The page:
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DECK THE HOLIDAY'S: 11/02/10

Tuesday, November 2, 2010

THE PILGRIMS AND THE WINTER OF 1620

The Mayflower

   At daybreak on November 19, 1620, the Mayflower passed the headland of Cape Cod and found herself in peril.  The shoals were dangerously and she had to turn back northward.  Finding a favorable wind, the Mayflower and her human cargo enter the protected waters of the Bay and stared out onto an unknown land.  This was the Pilgrims new home.  After 66 hard days at sea and winter approaching, those faithful English Separatists faced the Winter of 1621.


Plymouth Colony

   The first winter for the Plymouth Colony was filled with loss and longing.  More than half of the 102 Pilgrims that arrived on the Mayflower.  Food was scarce.  Hunger and disease plagued and weakened the people.  Cold and harsh conditions wore down moral.  Prospects for the new colony were weak.  The actions of smart men and the sacrifice of brave women contributed to the survival of the Pilgrims.


The Mayflower Compact

The Social Contract

   President Lincoln once remarked that a house divided against itself cannot stand.  The Pilgrims knew this principle to be true.  English Separatists were not the only passengers on the Mayflower.  Of its 102 passengers, only 37 were Separatists.  The remainder were craftsmen and sailors.  There was even one soldier, Miles Standish.  The men of the ship met and came to an accord as to how to run their temporary colony until some guidance came from England.  This accord was call the Mayflower Compact.  The document served as a written promise of the men present to each other and to God for the sake of the survival of the new colony.



The making of the compact

   In the absence of the Compact, allegiances and community would have been lost in the need and instinct for survival.  After the 41 colonists signed the compact, a leader was elected and under this leader authority was given for the organization and establishment of the colony.

A Place to Rest

   As winters go in Massachusetts, historians describe the winter of 1620 as a mild one.  However, for unfamiliar newcomers, the weather conditions were inhospitable.
   The ground was hard, frozen and covered in snow.  The wind was blustery and there was a great deal of rain.  For a ship full of people, very sick people and low on food, the conditions were harsh.
   While the sick were being cared, able bodied men, such as William Bradford, braved the condition to scout the New World.  Luckily, the Pilgrims were not the first Europeans to wander these lands.  Men such as Captain John Smith of Jamestown fame and explorer Samuel de Champlian, had arrived more than a decade prior.  Champlian even created a navigational chart which the Pilgrims used as a Guide.


Miles Standish

   By using the map, the Pilgrim scouts were able to explore the areas on the shores of the Cape Cod Bay.  After several trips to shore, the Pilgrims had located an advantageous site for building their community.  With the break in the weather, there was hope of building adequate shelter for all those aboard.  On Christmas Day, they began to build.
  Finding the Plymouth colony with a good fishing lake and an ample harbor and an empty camping spot was the second bit of good luck for the Pilgrims; the first had been not being hit by the arrows and safely ending the first minor battle.

Men of Action

   Under the authority of the Compact and planning, the Pilgrims began to build.  The pilgrims had not selected a wooded area to begin work.  Instead, through their surveys and exploration, some of the men had found a clearing.  The clearing had once been the site of the Pawtuxet village.  The tribe had one roamed the area, but had died due to disease.  The location for the colony was found on Christmas Day, the Pilgrims began building the Plymouth settlement.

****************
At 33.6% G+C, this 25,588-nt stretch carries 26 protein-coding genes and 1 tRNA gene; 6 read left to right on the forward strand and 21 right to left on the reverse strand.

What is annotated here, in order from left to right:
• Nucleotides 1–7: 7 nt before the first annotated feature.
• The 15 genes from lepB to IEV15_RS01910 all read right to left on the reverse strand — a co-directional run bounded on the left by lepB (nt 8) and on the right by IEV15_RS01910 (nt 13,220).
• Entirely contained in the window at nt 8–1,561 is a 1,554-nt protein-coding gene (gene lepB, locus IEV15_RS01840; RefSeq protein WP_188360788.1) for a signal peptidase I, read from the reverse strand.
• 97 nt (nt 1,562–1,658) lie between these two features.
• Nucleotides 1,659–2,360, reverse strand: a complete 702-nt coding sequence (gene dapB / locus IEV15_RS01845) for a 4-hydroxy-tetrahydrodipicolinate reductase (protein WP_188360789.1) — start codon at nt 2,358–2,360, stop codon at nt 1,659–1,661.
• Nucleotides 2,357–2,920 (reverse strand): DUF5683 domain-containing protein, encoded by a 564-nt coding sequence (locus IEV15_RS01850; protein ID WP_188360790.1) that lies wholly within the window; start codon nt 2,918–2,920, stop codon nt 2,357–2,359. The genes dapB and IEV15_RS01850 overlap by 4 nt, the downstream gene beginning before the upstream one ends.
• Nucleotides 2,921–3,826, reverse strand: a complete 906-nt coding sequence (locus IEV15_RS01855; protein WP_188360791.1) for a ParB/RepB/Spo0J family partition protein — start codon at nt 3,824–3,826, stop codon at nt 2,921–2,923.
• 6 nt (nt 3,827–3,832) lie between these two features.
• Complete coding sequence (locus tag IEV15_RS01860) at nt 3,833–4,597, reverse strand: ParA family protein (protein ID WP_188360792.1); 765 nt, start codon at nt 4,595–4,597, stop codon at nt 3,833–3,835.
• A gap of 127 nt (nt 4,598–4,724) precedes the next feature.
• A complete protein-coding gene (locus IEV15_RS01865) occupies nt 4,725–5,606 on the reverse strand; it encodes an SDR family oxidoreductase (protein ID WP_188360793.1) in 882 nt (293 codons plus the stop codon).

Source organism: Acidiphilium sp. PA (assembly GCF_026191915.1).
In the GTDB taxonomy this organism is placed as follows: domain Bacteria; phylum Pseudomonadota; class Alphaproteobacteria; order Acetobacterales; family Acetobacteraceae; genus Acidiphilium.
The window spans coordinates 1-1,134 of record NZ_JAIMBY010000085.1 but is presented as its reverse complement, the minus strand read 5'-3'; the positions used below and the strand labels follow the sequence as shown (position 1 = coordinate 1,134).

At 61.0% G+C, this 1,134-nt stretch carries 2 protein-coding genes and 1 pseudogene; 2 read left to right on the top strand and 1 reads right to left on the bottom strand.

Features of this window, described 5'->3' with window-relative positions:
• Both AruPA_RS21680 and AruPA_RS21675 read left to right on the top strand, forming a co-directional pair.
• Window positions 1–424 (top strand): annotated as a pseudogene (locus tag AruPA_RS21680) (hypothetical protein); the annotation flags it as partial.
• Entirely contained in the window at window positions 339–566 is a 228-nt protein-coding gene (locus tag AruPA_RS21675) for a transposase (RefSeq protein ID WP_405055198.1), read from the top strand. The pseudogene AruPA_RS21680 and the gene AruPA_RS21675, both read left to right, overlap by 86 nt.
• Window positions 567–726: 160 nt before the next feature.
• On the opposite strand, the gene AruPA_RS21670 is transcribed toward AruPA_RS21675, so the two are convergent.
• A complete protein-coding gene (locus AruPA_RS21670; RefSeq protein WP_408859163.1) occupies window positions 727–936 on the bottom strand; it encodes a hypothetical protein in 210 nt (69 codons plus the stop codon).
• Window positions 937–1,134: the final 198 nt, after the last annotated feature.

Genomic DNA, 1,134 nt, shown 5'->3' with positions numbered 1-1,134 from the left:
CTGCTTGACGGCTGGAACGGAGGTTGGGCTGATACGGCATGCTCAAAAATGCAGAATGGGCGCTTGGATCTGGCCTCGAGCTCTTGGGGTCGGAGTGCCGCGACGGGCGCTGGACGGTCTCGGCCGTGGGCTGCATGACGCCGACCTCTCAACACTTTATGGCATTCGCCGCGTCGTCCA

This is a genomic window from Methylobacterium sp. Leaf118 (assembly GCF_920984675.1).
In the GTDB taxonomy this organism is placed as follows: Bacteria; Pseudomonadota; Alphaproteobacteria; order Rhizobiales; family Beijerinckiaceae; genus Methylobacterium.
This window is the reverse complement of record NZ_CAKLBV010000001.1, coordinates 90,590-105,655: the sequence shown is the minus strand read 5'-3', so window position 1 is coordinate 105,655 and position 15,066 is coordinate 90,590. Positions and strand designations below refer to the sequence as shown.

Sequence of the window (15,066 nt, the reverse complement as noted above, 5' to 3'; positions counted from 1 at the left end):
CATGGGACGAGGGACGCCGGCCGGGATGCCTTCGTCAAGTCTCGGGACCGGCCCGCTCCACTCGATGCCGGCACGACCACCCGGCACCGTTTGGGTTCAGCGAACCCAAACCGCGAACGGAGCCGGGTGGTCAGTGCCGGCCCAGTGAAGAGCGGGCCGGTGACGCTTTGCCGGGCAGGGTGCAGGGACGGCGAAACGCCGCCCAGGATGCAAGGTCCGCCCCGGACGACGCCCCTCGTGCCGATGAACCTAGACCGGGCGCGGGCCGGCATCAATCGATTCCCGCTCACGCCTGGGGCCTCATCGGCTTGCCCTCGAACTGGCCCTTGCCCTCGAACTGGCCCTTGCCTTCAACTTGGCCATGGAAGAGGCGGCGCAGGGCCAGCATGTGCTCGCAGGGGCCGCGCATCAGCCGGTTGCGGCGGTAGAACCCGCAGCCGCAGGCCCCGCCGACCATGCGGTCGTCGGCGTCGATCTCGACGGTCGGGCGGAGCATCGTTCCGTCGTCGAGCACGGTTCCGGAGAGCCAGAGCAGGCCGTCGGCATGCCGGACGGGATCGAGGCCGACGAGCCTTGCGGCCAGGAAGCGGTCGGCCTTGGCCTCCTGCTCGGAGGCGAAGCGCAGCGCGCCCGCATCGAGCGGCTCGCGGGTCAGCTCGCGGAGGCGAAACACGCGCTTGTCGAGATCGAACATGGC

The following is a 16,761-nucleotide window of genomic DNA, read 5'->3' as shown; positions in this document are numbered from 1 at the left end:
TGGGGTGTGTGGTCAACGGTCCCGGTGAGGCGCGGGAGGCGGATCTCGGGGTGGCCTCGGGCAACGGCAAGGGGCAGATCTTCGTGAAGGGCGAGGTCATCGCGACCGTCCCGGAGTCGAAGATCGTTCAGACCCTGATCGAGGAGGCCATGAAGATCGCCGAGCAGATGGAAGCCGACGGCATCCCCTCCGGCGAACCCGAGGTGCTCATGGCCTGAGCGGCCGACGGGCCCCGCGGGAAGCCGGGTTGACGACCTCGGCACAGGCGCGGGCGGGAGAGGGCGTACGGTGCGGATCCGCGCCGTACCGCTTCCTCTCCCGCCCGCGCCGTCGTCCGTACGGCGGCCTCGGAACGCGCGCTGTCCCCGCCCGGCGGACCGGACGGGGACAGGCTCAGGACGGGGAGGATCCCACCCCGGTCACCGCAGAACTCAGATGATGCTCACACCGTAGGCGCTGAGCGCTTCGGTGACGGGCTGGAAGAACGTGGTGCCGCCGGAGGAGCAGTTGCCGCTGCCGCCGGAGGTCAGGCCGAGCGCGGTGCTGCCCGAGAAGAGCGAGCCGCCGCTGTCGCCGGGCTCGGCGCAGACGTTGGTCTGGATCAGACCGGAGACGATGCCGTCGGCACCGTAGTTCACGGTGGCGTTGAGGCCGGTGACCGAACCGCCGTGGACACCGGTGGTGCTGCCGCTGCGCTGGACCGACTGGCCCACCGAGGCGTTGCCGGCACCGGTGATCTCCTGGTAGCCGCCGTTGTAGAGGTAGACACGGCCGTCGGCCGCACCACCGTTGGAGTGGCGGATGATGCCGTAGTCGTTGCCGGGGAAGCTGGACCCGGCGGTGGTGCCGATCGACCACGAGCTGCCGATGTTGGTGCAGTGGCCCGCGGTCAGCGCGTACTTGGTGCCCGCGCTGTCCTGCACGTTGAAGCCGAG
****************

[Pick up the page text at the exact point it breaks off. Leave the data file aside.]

The sick were taken off the ship and able-bodied men lead their families to build.  19 families in all began to build their shelters.




   Those that could be spared also built storehouses and a church.  Even more scouted for food to supplement the merger rations remaining from the Mayflower.  And, when the time was necessary, others took up their muskets to hunt and to defend the other Pilgrims.

Sacrifice of Mothers

   While the men offered leadership, the strong women of the colony provided just as much in support and care.  Of the 102 passengers on the Mayflower, 18 were women and three boarded the ship pregnant.  They had endured the treacherous journey across the sea, but their work had only begun when it was time to settle in the New World.
   Women managed the meals, cared for the sick, and cared for the 30 Pilgrim children.  They helped the children gather food and offered basic instruction to the children.  The women's sacrifice is best told by their numbers.  Many opted when food was scarce to give their portions to their children.  Of the 18 women, only 4 survived the winter.



   The fact that the Pilgrims did survive the harsh winter of 1620 is a testament to their resolve and their faith.  The New World was to be their Promised Land.  On their arrival, one could hardly see the promise.  However, through the foresight of planning, leadership, hard work and ultimately personal sacrifice, the Pilgrims, nearly half of their number, survived to build the Plymouth Colony.

GROWING CHRISTMAS TREES


   Pull the covers over your head.  Don't get out of bed until January 2, for your wallet's safe being.  It has happened again.  The holidays have snuck up behind and smacked you up alongside the head, taken out your wallet, spent all the money in it and maxed out your credit cards while you check your bank balance everyday to see if you can buy that last gift for someone special, who will down the road, sell it at a garage sale or give it to Goodwill.  The gift will probably never be opened, but it's the thought that counts, right?